My four year-old daughter recently came home from her Jakarta kindergarten with a story about a visit to the school from the head of our local police station. 'If there is a robber and he's running away, the policeman will pull out his gun, fire in the air, and if he doesn't stop then he will shoot him in the leg', she recounted breathlessly.

I have spent 25 years working in and around conflict zones, including more than a decade in Indonesia. My reaction might not have been that of the average parent. 'That', I replied, 'is a violation of Perkap Number 8.' Needless to say, my reference to Police Regulation Number 8 of 2009 regarding Implementation of Human Rights Principles and Standards in the Discharge of Duties of the Indonesian National Police was lost on her. She thought the visit was great.

I had recalled Perkap 8 when re-reading the Hansard of the recent sparring between Australian Foreign Minister Senator Bob Carr and Victoria Greens Senator Richard Di Natale over the police shooting of protesters in Papua. But it is not just in Papua where questionable use of deadly force by the Indonesian National Police (INP) takes place. It happens across the country. And this was what Perkap 8 was put in place to prevent.

Article 47 of Perkap 8 says that 'the use of firearms shall be allowed only if strictly necessary to preserve human life' and 'firearms may only be used by officers: a. when facing extraordinary circumstances; b. for self defense against threat of death and/or serious injury; c. for the defense of others against threat of death and/or serious injury.' This is Indonesian law, taken from the UN Code of Conduct for Law Enforcement Officials, and this is what should be used to assess police actions, wherever in the country they occur.

The fatal shooting on 14 June 2012 of Mako Tabuni, deputy head of the National Committee of West Papua (KNPB), in Jayapura, capital of Papua province, made Senate Estimates in 2012. The shooting of three protesters in Sorong on 30 April 2013, West Papua province, was mentioned in the testy 5 June 2013 exchanges between Senators Carr and Di Natale. You can watch it above.

In the first incident, detectives shot a suspect in the leg as he was running away and then left him to die in a hospital allegedly without making any effort to treat his wounds. In the second, police claim they were threatened by armed KNPB activists. Without more information it is difficult to judge if their response was disproportionate. Police always say they are shooting in self-defense, but it has become such a common excuse that it has started to lose its plausibility.

Cases outside Papua do not garner much attention in Australia, but lethal shootings happen all the time. On 1 September 2011 seven villagers were killed during a rowdy protest against police brutality in the Central Sulawesi district of Buol, a place so obscure even most Indonesians cannot find it on a map.

On 7 March 2013, soldiers burned down a police station in Baturaja, South Sumatra, after their off-duty comrade, First Private Heru Oktavianus, was shot dead by a police officer while speeding away from a traffic violation.

On 8 May 2013 police in Java killed six suspected terrorists in a series of raids. The police usually claim the suspects were armed and resisted arrest. But it is not always true, and many could have almost certainly been captured alive.

Ordinary criminals are shot with distressing frequency, as my daughter's visitor suggests, without any outcry at home or abroad.

Perkap 8 was signed by the then police chief Sutanto, a real reformer. It has not gotten very far. One foreign police officer working on a bilateral community policing program in a large metropolitan command told me he had once seen a copy of the Perkap on the chief's desk but suspected it had been disseminated no further.

Even when progressive regulations or orders are issued and disseminated, they are not always followed. In October 2012, the police chief of Papua, Tito Karnavian, former head of the anti-terrorism unit Detachment 88 (Densus 88), announced that he had banned police from using live ammunition when handling demonstrations in the region. This was progress and it was implemented for some demos, but the deaths in the Sorong case suggest live ammunition was used.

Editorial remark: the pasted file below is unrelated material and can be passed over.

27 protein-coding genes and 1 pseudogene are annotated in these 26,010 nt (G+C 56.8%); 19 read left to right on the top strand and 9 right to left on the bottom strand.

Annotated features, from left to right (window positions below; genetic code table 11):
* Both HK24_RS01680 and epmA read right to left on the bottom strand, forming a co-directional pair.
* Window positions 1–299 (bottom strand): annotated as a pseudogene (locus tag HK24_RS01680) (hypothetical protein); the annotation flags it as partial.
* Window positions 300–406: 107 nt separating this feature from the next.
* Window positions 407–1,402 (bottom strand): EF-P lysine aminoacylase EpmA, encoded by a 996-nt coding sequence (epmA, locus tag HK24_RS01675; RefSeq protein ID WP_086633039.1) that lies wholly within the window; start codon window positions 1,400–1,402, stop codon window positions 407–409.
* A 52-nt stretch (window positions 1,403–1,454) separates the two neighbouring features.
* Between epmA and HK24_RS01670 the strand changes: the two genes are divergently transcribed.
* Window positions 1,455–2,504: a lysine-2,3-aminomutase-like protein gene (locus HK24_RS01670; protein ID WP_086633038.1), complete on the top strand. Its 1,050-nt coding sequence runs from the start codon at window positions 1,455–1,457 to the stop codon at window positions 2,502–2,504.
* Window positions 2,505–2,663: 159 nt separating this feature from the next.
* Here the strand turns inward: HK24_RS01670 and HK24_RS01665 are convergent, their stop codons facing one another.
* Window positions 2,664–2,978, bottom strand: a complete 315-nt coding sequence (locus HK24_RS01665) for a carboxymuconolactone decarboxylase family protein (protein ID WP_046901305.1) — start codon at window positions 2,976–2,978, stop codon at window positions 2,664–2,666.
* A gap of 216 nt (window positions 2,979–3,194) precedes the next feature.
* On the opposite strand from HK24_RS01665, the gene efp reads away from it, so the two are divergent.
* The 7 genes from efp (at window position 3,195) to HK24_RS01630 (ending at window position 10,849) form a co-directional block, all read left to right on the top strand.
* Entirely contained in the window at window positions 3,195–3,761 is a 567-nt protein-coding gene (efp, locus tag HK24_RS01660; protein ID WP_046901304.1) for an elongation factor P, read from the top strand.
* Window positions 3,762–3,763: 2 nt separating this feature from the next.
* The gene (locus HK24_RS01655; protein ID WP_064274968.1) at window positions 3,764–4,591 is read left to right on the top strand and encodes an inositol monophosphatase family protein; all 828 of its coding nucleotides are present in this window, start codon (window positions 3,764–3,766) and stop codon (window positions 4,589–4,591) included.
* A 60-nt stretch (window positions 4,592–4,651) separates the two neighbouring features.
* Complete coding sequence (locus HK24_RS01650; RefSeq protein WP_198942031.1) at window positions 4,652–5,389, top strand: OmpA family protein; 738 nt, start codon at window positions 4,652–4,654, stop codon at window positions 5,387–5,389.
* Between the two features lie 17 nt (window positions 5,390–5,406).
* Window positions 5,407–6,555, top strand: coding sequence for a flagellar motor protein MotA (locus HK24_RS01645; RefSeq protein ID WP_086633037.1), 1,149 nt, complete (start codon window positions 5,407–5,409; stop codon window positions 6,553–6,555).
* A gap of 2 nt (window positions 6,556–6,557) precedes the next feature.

As Article 46 of Perkap 8 says, 'all officers must be trained in the use of power, equipment and firearms that can be used in applying force' and 'must be trained in non-violent techniques and methods.' Training almost 400,000 officers across 33 provinces is a logistical challenge, though it might be a good idea to start with elite units such as Densus 88 or personnel in the Papua provinces.

The new national head of the INP, about to be appointed, might breathe new life into two reforms already in place: implementation of Perkap 8 and Chief Sutanto's other landmark regulation on community policing, Perkap 7. The INP is a very hierarchical organisation that does follow firm orders from above. While its size makes complex reform difficult, its hierarchical nature makes implementing existing regulations with firm orders easier.

The first duty of the incoming INP chief, who reports directly to the president, will be to secure the 2014 elections. Making sure those deployed to safeguard this 'festival of democracy' are properly trained and equipped to use non-lethal force will be an important first step. After a new head of state is elected, he or she should consider issuing a directive that would see Perkap 8 properly implemented. The use of less deadly force could even be politically popular in some parts.

Outside help may also be needed, and this is where Australia comes in. A few decades back, the Victorian state police had a problem of using too much deadly force and created Project Beacon to try to rectify it. They changed the way they thought about the problem, overhauled training, and gave officers on the beat new tools, like pepper spray. Foreign assistance along these lines could help the INP improve performance and increase accountability. Crisis Group has long argued that the INP needs better orders, training, and equipment for the use of non-deadly force.

If the INP is to be more the service it aspires to be rather than the force it is, it needs to shed its military mindset, hold serious post-operation reviews after each fatal incident, and decrease reliance on shooting first and asking questions later, regardless of whether officers are following locally accepted standard procedure. When the time comes and the INP is ready to carry forward the reform of Perkap 8, Australia should be there to help.